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  • What are the National Public Holidays in Indonesia in 2019?

    What are the National Public Holidays in Indonesia in 2019?

    Indonesia is the world's largest archipelago. Due to the country's huge size it contains a high degree of diversity in terms of religion and traditional belief systems. Although Indonesia has a Muslim-majority population, it is a secular democracy with a constitution that guarantees all Indonesian citizens the freedom of worship, each according to his or her own religion or belief (this system does not function perfectly in reality, however). Still, it means that Indonesia contains many (mostly religion-inspired) public holidays on which the nation's financial markets are closed.

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  • What are the National Public Holidays in Indonesia in 2018?

    What are the National Public Holidays in Indonesia in 2018?

    Indonesia is the world's largest archipelago. Due to the country's huge size it contains a high degree of diversity in terms of religion and traditional belief systems. Although Indonesia has a Muslim-majority population, it is a secular democracy with a constitution that guarantees all Indonesian citizens the freedom of worship, each according to his or her own religion or belief (this system does not function perfectly in reality, however). Still, it means that Indonesia contains many (mostly religion-inspired) public holidays on which the nation's financial markets are closed.

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  • Indonesia Celebrates 72nd Independence Day - 17 August 2017

    Indonesia Celebrates 72nd Independence Day - 17 August 2017

    Today, 17 August 2017, Indonesia celebrates its 72nd Independence Day. It is a national public holiday and therefore all financial markets are closed. Indonesia Investments released a newsletter that is devoted to this historic day. This newsletter contains stories including Soekarno's struggle for Independence, the origin of Indonesia's national anthem, an overview of the colonial period, stories of national heroes, and more.

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  • What are the National Public Holidays in Indonesia in 2017?

    What are the National Public Holidays in Indonesia in 2017?

    Indonesia is the world's largest archipelago. And due to the country's enormous size it contains a high degree of diversity in terms of religion and traditional beliefs. Although Indonesia has a Muslim-majority population, it is a secular democracy with a constitution that guarantees all Indonesian citizens the freedom of worship, each according to his or her own religion or belief (this system does not function perfectly in reality, however). Still, it means that Indonesia contains many (mostly religion-inspired) public holidays on which the nation's financial markets are closed.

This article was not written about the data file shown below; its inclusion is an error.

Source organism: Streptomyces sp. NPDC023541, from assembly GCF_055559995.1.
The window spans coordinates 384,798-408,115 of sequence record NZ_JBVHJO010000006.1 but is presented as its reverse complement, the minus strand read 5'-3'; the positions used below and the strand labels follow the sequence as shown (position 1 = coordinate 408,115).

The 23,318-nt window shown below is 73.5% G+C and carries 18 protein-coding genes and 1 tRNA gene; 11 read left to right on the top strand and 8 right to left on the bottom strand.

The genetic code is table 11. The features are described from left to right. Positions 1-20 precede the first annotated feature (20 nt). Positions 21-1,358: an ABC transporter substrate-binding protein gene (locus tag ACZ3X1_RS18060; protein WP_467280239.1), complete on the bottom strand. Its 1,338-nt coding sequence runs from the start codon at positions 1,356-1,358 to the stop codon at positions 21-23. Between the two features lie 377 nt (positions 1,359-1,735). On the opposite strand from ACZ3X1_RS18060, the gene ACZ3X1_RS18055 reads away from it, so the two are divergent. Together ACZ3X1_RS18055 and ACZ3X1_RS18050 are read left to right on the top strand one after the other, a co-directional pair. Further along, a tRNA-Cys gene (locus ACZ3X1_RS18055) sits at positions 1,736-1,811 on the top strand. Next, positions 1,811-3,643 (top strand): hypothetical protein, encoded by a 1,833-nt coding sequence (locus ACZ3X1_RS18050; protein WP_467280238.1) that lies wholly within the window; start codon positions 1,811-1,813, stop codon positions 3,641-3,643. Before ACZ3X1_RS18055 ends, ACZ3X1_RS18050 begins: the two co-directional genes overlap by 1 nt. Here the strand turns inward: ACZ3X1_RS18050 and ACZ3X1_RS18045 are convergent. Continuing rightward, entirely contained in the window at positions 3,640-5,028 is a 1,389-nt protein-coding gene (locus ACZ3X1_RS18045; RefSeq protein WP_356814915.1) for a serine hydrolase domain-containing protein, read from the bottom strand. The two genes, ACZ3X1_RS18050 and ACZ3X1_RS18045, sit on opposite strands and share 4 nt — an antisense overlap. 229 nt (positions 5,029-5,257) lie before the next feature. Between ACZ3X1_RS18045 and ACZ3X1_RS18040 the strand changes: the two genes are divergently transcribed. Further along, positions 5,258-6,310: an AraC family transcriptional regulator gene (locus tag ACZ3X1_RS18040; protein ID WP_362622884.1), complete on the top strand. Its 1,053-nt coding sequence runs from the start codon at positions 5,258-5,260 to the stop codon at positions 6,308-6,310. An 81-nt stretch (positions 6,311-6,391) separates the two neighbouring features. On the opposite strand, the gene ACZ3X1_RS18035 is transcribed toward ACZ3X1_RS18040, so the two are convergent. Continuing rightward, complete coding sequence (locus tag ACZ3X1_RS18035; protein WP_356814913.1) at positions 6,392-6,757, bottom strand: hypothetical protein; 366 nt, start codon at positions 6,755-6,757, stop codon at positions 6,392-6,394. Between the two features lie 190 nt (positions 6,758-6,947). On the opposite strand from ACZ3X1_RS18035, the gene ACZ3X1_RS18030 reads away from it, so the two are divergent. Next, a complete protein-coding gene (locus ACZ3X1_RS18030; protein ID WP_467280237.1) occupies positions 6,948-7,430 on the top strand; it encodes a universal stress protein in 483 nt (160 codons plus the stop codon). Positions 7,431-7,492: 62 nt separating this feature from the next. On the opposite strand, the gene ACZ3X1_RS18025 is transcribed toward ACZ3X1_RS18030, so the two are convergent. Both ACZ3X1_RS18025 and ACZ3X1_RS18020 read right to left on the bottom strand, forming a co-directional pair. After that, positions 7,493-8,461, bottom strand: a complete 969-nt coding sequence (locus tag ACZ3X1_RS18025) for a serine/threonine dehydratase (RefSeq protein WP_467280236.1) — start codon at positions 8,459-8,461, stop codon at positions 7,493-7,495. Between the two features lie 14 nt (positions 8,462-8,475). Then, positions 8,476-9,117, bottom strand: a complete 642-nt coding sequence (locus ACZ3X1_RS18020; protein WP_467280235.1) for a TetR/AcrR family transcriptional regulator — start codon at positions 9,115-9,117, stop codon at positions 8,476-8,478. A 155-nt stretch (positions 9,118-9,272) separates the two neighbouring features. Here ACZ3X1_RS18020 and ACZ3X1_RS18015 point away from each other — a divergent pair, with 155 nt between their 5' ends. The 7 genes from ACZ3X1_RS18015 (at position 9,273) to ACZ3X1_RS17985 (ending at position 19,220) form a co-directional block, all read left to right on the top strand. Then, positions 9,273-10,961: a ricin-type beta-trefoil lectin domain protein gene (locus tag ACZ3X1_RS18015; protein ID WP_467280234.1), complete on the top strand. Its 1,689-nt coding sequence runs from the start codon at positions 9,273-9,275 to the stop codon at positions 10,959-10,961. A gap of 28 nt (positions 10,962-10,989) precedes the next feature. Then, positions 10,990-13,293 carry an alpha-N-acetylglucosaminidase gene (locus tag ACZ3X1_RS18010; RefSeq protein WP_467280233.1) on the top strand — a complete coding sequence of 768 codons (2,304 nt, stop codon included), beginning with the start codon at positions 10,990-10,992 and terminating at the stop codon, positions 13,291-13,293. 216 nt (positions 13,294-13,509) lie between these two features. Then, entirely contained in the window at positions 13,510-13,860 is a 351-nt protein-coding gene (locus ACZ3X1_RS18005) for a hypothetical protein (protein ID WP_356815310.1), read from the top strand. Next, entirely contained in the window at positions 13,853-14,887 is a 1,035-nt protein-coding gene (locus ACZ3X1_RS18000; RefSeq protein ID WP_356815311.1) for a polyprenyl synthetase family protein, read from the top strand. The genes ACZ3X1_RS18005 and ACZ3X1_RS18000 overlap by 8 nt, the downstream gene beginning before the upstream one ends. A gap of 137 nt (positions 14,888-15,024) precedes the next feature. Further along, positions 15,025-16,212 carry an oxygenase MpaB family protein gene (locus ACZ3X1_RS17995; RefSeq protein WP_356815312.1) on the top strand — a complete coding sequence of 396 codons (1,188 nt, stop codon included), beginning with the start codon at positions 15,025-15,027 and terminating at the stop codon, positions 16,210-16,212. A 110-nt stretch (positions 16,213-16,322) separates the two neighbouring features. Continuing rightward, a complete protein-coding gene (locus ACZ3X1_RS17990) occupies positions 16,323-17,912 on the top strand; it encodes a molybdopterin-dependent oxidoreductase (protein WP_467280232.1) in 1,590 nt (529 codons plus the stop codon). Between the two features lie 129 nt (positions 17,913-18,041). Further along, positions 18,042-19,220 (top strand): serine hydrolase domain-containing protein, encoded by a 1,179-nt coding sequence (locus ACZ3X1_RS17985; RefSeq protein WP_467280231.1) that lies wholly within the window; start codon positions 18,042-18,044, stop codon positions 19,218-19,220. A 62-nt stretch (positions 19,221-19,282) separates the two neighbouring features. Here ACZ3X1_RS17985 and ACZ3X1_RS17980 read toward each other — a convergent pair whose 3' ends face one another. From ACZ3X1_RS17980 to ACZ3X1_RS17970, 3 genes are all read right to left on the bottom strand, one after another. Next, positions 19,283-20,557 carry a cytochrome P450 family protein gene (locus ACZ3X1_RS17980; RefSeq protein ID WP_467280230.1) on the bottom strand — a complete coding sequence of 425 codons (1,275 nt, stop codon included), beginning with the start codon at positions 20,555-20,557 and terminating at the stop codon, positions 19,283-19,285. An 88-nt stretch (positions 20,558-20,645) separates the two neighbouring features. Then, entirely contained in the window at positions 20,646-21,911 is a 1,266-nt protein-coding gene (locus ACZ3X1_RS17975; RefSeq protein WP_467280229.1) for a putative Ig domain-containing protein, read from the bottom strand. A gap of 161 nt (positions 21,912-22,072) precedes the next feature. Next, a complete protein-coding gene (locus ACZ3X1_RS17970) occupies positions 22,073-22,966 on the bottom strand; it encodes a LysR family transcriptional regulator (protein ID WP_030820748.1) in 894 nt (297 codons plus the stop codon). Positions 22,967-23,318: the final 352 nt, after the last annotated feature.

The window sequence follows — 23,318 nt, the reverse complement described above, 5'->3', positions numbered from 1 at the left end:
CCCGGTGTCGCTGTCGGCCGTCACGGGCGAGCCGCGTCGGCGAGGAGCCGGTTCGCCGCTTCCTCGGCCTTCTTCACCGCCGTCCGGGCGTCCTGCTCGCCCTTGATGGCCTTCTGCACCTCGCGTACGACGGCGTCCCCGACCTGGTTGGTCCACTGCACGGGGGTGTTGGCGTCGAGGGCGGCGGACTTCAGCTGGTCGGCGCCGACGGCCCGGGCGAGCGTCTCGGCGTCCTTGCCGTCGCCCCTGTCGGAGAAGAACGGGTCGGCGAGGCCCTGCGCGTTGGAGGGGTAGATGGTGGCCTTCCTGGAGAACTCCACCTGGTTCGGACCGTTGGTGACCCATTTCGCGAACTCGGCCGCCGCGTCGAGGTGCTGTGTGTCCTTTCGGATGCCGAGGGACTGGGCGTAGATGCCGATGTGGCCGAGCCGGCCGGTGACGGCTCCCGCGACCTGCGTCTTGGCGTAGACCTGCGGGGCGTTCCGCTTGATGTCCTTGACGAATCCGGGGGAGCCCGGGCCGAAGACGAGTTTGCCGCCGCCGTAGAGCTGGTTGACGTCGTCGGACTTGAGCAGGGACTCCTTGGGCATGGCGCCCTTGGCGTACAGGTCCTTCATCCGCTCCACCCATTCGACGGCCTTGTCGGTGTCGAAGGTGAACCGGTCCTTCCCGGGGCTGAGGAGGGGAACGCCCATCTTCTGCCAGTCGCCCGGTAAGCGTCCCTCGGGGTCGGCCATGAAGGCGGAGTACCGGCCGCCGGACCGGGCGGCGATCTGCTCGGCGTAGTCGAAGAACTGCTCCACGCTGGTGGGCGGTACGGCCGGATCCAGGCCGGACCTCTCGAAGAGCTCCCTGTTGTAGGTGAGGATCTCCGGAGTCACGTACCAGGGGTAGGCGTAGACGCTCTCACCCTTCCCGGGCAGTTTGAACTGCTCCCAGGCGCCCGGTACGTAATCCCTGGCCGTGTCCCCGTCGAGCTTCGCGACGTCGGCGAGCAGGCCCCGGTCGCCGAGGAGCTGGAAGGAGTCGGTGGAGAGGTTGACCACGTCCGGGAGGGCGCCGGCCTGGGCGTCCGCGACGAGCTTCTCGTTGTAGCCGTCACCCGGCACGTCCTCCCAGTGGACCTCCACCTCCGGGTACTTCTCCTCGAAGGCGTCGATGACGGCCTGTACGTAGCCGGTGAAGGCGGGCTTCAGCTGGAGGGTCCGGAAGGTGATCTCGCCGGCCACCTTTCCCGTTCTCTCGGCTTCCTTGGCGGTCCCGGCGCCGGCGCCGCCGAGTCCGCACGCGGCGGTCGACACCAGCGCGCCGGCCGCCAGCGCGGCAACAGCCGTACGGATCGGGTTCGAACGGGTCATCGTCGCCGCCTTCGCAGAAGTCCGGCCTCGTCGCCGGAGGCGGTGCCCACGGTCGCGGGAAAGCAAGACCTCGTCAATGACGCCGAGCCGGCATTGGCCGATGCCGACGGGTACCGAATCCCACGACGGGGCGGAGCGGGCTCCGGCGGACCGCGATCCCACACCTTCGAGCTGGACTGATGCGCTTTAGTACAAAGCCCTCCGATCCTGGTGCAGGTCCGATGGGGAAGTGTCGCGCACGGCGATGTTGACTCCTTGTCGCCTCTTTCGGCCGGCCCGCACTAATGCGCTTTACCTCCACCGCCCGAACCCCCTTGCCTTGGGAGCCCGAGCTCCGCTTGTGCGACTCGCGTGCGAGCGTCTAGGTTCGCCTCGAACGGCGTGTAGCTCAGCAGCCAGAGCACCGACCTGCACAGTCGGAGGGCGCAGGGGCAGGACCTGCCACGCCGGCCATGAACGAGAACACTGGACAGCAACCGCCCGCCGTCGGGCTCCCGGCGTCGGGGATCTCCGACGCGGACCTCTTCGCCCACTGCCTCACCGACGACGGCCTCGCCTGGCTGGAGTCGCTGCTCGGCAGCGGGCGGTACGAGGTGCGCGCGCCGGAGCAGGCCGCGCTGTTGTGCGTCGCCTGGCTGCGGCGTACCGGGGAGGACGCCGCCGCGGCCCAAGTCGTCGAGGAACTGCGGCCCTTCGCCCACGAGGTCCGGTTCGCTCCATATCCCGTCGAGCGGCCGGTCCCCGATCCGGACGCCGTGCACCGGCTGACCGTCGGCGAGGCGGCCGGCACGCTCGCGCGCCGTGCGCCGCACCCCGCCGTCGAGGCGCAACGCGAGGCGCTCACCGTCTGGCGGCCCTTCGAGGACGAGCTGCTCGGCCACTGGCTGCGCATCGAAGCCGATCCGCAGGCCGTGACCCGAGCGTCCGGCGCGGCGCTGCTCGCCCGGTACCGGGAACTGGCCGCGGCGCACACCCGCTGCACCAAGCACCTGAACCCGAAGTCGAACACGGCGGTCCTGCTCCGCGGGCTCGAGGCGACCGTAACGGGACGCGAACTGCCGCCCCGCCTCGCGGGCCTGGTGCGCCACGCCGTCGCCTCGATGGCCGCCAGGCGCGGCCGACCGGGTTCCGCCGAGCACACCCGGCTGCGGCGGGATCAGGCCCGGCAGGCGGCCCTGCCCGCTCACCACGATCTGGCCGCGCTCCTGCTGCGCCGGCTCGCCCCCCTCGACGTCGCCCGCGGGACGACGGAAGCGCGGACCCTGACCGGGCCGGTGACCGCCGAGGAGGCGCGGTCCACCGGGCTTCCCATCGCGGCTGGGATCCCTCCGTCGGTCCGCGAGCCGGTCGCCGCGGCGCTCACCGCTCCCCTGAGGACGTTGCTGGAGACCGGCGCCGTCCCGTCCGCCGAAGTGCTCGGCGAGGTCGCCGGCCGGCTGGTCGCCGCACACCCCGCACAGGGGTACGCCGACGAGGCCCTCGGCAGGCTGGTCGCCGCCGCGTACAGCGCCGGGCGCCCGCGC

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  • What are the Official National Public Holidays in Indonesia in 2016?

    What are the Official National Public Holidays in Indonesia in 2016?

    Indonesia is the world's largest archipelago. Due to the country's sheer size (implying diversity) it contains a variety of different religions and traditional beliefs. The Constitution of Indonesia, a secular democratic country containing a Muslim-majority population, guarantees all Indonesian citizens the freedom of worship, each according to his or her own religion or belief. This also means that Indonesia contains many, mostly religion-inspired, public holidays on which financial markets are closed.

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  • Idul Fitri Celebrations and Mudik Tradition in Indonesia Relatively Smooth

    The Idul Fitri celebrations (also known as Lebaran) in Indonesia appear to take place in a safe and orderly manner. Idul Fitri is an important religious holiday for Muslims as it stresses the importance of unity for the Islamic community, and marks the end of the holy fasting month (Ramadan). Business comes to a near stand-still in Indonesia during these days, and Jakarta, the political and economic center of Indonesia, has become empty after millions of people went back to their hometowns ahead of Idul Fitri (this is known as the annual mudik tradition).

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  • Indonesian Culture: Annual Mudik Tradition ahead of Lebaran Has Begun

    The annual mudik tradition has started in Indonesia. The term mudik refers to the exodus of Indonesian workers from the cities back to their hometowns ahead of Lebaran (the Indonesian name for Idul Fitri) which starts on 28 July 2014. Lebaran, a national holiday (from 28 July to 1 August), marks the end of the holy fasting month of Ramadan and is usually celebrated at people’s places of origin, implying that Indonesian cities become more-or-less deserted for one week. In the week up to Lebaran people start to mudik.

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